When the battle to keep gold from devaluing oil ( in direct gold for oil terms ) is lost, the dollar will find "no problem" with $30,000 gold, as it will be seen as a "benefit for all" and "why did noone see this sooner"?

[…]

The true value of gold, as a monetary currency, in today's current US$ values, is over $30,000. If all currencies were destroyed, and gold only was used, this value would be higher. However, currencies will be used in the future, as today, only their value in trade will change. They will no longer be held as reserves, without gold at their side!

Okay, so if you've got really big money and you want to protect a large portion of it in physical gold, you've got to pay what to us shrimps would be a big premium. But to the true Giant it is actually a discount.

Imagine, Woland, that you woke up one day and discovered that you owned an oil field that would produce millions of barrels a day for the rest of your life. Would you consider that a windfall? In fact, that's exactly what it is. And with that windfall you will be able to raise your standard of living up to the greatest standard available to mankind in 2013. You will even be able to accumulate wealth on top of your unlimited "maximum consumption" binge. What a rare treat!

But what you won't be able to do is get the full windfall profit from moving your excess into physical gold that we shrimps can get. You already got your windfall. You simply have too much money to do what we're doing. If you tried to go "all in", you alone would drive the price so high that you'd never get the windfall you were after. Go ahead, try. Approach your local Bullion Bank and see how far you get. I bet you'll eventually find yourself in a private room somewhere in London receiving an education and an offer. What seemed like a huge premium when you walked in will feel like a big discount by the time you leave.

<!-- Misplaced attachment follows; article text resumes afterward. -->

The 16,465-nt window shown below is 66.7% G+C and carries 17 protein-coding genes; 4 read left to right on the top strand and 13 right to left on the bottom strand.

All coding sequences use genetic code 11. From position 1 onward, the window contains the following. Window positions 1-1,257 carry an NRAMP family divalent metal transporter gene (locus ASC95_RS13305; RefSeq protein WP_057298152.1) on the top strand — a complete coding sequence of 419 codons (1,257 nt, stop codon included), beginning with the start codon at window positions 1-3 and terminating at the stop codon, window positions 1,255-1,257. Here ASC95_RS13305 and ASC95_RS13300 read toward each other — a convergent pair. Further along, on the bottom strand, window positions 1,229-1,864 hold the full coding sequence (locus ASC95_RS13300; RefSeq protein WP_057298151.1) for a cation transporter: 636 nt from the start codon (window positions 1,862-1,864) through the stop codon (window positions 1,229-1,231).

When ANOTHER used terms like discount (and even premium) in this context, I think he was usually referring to gold, and I don't think he was talking about the 10% and 20% premiums and discounts we shrimps are used to. I think he was talking about Freegold-sized premiums and discounts. Remember this fellow from the post?

"A proposal was offered to borrow in broken lots, 3.5 and 5.5 million ozs for resale. It was turned down. The owner offered to sell only, no lease. What turned heads was that someone else stepped in and took it all, at a premium!"

I wonder what premium he got. That's the same 9,000,000 ounces I mentioned later in the post converting it to 280 tonnes. Remember ANOTHER saying:

"Think that I a fool, because I trade gold for thousands US an oz.? You will think much on this in the future."

Think now! I wonder if this guy got "thousands US an oz." when he was expecting $310/ounce. Let's see, that was a $2.8B sale offer at $310. At $1,000 it would have been $9B. Yeah, I guess that would turn some heads.

Woland, have you noticed that in ANOTHER (THOUGHTS!) there are many times when ANOTHER gives brief replies to various people yet we don't always know the question that was asked or the context in which it was asked? Well, I added the link to the old Kitco archives to my list of links in the sidebar. It's called Early Kitco Forum Archive.